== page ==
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6th Oct 2022

Progress in rush to secure EU budget before Christmas

  • Failure to agree a budget would see this year's figures rolled over on a month-by-month basis (Photo: EUobserver)

A series of compromises and a new draft of next year's EU budget has increased optimism that member states and the European Parliament can reach a deal on the 2011 spending plan before Christmas. But parliament's call for a role in discussions over the bloc's next multi-annual budget (post 2013) could still scupper a final accord.

Friday's publication (26 November) of the draft 2011 EU budget by the European Commission, several days earlier than previously expected, follows a breakdown in conciliation talks a fortnight ago, with the fresh plan largely based on what the two sides had agreed up to that point.

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"We are speeding up [the publication] in order to raise the chances of having a budget by 1 January 2011," EU budget commissioner Janusz Lewandowski told journalists at a news conference in Brussels.

A day earlier, member-state diplomats agreed to drop previous calls for unanimity voting on decisions to transfer money between EU budget headlines. Parliament has made the greater level of spending flexibility, provided by member state qualified majority voting, a key demand in the ongoing battle over the 2011 EU budget.

"Very important progress has recently been achieved with the agreement ... on a genuine flexibility mechanism," European Commission President Jose Manuel Barroso said in a letter to the head of the parliament, Jerzy Buzek, and Belgian Prime Minister Ives Leterme on Friday.

"A balanced solution on the additional financing needs of [EU nuclear fusion project] ITER has been secured as well," he added.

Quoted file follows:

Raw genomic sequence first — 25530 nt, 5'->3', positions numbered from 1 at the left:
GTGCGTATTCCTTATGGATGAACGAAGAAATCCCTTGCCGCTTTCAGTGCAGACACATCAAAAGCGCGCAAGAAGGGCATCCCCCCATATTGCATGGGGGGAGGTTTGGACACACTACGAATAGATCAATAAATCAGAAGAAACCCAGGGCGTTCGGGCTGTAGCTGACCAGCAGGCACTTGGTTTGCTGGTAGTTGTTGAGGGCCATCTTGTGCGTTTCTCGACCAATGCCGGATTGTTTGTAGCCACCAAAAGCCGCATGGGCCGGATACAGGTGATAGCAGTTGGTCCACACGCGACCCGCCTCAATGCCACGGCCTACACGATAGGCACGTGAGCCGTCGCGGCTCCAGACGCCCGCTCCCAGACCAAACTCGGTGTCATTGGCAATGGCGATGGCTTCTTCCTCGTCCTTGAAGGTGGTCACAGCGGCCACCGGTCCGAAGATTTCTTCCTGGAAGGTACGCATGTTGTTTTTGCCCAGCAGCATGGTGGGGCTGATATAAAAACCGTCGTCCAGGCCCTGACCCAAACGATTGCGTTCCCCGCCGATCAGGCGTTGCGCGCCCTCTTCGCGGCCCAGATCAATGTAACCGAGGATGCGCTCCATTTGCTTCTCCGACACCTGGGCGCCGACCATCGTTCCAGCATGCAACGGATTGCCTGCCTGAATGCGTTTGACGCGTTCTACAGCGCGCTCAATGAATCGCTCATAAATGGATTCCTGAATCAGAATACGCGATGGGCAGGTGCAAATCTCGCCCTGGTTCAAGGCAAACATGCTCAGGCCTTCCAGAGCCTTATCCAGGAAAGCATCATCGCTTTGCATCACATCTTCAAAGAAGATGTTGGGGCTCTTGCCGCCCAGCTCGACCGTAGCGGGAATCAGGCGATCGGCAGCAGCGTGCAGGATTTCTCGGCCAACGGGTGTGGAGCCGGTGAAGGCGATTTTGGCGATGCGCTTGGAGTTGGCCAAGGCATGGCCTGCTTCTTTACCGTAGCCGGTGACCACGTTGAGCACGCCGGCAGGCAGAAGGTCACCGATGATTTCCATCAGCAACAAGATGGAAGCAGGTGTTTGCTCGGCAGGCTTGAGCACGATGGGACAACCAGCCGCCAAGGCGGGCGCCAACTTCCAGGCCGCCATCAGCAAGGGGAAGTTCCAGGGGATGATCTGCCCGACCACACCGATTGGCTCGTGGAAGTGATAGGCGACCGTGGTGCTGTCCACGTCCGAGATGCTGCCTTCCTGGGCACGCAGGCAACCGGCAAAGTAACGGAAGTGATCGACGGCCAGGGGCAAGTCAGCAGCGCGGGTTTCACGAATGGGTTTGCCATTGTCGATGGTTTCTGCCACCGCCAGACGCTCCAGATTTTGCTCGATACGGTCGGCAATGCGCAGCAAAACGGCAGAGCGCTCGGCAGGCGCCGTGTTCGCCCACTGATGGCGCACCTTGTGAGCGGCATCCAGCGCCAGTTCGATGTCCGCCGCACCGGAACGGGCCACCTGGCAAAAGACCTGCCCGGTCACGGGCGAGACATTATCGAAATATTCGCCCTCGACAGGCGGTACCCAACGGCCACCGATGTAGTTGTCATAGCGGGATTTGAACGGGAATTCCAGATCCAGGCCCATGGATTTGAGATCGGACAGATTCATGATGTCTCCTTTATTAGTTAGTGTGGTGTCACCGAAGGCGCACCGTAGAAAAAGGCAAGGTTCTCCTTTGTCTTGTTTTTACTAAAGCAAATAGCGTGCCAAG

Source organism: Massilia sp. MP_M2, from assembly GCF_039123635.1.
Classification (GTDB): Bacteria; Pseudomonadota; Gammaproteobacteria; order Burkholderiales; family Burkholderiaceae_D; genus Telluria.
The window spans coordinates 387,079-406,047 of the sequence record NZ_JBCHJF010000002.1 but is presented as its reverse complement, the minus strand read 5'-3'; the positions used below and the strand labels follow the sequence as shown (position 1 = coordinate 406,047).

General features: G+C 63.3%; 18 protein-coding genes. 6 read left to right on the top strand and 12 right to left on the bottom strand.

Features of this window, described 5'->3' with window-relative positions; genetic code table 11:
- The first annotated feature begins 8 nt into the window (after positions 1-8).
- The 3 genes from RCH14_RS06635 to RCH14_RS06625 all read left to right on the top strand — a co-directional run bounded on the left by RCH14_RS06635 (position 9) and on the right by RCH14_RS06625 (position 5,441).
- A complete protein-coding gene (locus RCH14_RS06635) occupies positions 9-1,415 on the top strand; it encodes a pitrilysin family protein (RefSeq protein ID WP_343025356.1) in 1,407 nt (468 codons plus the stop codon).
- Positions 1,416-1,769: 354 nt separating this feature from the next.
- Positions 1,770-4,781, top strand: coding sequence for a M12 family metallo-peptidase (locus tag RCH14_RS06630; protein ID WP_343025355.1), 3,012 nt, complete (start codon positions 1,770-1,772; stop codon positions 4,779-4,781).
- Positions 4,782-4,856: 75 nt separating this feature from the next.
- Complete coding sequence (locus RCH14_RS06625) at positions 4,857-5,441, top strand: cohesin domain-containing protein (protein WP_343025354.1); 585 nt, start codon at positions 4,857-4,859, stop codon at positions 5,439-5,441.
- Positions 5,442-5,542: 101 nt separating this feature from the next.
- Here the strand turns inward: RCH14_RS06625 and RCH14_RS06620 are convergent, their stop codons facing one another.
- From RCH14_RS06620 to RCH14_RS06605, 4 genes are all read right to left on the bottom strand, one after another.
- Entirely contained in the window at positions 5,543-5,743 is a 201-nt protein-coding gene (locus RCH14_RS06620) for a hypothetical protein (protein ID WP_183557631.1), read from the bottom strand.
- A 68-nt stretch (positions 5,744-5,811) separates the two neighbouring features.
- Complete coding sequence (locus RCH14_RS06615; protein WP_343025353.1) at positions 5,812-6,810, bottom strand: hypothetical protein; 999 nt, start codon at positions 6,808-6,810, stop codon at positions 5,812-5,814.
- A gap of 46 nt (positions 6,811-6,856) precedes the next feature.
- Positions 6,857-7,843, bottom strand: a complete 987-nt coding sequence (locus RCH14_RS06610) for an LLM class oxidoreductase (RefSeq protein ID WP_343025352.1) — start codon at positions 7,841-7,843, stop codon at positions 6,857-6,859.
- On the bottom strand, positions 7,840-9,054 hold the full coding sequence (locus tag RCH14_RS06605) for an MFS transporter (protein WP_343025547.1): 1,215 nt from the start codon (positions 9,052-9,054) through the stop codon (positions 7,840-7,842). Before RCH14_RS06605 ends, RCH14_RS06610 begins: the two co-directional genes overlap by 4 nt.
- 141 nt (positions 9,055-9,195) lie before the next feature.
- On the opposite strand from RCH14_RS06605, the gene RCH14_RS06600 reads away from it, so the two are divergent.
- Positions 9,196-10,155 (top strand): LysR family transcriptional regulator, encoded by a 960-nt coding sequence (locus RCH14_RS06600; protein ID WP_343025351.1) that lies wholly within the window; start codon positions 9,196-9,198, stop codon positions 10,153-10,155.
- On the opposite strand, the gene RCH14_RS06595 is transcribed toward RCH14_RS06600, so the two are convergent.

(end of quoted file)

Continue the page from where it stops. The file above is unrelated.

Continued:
Under the flexibility agreement, money amounting to a maximum of 0.03 percent of the bloc's gross national income can be moved between budgetary spending headings, as is already the case.

The mechanism has been used in the past to top up projects that overshoot previous forecasts, including the EU's Galileo satellite navigation system, where German opposition would have halted the extra funding had a unanimity system been in place.

Officials from all sides will next meet on 7 December to discuss the budget draft, in a bid to enable a parliamentary vote on the final version at its 15 December plenary session, the last of the year.

Sources say Mr Barroso's announcement this week to come forward with proposals on EU 'own resources' in June 2011 has enabled both parliament and member states to claim victory on the controversial issue by breaking the link with the 2011 budget debate but ensuring future discussion on the subject.

Now the parliament's demand for a role in discussions over the EU's post-2013 multi-annual budget remains the main outstanding stumbling block.

MEPs insist they are allowed a greater say under the Lisbon Treaty, while national capitals have appeared reluctant to hand the legislature a greater role in the already complex negotiations.

If decision on this issue is left to European leaders meeting in Brussels for a summit on 16-17 December, parliamentary approval could be kicked to an extraordinary session just days before Christmas. Total failure to reach a deal between the two sides will see this year's EU budget rolled over into 2011 on a month-by-month basis.

"The [agenda of the] European summit is very heavy and we shouldn't contribute one more point. This is also aim of Belgian EU presidency," said Mr Lewandowski.

EU officials are now frantically searching for suitable wording over the multi-annual budget to enable both sides to walk away with their heads up, with Britain and the Netherlands among those most opposed to parliament's efforts to increase its role.

"Given that it's in the treaty I can't imagine that member states would hijack the whole deal just for this," said one parliamentary official.

"But I don't know what's in the UK agenda. Maybe for them it would be okay to roll over the 2010 budget, but I think for the Dutch it would be a step too far."

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